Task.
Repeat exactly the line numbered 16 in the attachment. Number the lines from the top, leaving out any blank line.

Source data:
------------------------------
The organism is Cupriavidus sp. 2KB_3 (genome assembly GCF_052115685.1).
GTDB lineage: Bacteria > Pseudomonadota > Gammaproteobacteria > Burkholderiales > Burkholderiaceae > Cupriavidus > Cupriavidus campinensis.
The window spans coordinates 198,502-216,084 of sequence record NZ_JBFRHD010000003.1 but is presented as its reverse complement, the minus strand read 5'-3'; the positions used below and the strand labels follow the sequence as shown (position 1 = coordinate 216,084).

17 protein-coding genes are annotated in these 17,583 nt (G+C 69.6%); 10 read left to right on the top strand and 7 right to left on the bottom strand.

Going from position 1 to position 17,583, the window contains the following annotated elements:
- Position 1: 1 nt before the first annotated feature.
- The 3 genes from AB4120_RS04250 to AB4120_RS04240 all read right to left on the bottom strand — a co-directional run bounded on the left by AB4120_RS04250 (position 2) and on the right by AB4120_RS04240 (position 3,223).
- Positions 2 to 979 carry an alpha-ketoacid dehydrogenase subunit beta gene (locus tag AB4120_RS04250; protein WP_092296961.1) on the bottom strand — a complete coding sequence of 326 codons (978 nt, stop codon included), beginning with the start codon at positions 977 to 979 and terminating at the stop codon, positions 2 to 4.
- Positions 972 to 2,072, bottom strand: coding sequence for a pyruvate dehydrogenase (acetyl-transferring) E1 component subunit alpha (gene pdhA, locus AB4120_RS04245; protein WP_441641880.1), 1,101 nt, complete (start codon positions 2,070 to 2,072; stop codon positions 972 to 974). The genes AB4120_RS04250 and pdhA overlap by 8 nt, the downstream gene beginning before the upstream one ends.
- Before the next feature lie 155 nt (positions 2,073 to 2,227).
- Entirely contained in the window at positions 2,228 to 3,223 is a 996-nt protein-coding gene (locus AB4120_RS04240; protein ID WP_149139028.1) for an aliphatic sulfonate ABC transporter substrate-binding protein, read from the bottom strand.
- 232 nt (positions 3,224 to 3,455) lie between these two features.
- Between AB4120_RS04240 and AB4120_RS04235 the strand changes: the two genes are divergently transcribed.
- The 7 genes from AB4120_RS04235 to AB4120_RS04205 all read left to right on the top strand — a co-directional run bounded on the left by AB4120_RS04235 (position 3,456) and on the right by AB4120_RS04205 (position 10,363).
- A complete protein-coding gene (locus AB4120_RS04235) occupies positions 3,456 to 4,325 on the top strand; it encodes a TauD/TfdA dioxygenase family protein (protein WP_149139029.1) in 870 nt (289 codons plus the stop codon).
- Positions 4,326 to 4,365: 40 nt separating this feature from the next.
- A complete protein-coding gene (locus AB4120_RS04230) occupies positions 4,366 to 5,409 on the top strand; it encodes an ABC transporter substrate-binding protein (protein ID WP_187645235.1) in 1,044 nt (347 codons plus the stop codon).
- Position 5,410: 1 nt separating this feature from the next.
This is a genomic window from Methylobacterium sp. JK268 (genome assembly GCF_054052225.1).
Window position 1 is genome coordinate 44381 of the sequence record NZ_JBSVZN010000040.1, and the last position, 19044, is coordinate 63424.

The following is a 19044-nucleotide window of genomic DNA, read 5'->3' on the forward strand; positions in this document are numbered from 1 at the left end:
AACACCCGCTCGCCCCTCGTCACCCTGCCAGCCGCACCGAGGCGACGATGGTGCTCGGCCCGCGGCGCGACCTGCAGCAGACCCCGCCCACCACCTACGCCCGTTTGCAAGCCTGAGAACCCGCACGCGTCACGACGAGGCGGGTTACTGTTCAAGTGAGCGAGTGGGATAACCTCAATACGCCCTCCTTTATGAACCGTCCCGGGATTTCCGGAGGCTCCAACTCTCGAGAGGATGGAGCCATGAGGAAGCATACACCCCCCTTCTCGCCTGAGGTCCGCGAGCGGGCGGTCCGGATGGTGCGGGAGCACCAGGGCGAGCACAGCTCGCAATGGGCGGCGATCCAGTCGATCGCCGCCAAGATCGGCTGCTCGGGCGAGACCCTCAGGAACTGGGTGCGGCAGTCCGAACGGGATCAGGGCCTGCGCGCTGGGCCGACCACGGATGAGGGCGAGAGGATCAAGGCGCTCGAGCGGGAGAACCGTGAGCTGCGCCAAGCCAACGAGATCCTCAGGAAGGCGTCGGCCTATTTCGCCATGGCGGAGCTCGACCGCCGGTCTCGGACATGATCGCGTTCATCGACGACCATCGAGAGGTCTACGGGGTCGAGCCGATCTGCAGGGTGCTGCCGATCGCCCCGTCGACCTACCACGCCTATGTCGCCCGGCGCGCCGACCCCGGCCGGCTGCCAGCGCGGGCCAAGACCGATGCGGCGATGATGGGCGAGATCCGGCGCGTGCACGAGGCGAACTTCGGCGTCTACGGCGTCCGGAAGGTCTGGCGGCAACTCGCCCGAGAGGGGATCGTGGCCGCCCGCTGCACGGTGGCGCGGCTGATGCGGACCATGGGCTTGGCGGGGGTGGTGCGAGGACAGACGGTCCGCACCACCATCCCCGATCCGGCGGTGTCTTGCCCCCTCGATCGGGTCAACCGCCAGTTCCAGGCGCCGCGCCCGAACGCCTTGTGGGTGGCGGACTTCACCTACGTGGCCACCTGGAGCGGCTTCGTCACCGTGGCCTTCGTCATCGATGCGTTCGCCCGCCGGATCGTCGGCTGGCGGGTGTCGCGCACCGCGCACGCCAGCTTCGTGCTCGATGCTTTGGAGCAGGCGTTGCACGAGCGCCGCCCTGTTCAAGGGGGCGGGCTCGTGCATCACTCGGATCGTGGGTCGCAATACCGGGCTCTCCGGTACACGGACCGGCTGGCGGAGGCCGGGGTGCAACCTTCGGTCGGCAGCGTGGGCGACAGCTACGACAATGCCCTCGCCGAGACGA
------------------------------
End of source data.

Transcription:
- Positions 4,326 to 4,365: 40 nt separating this feature from the next.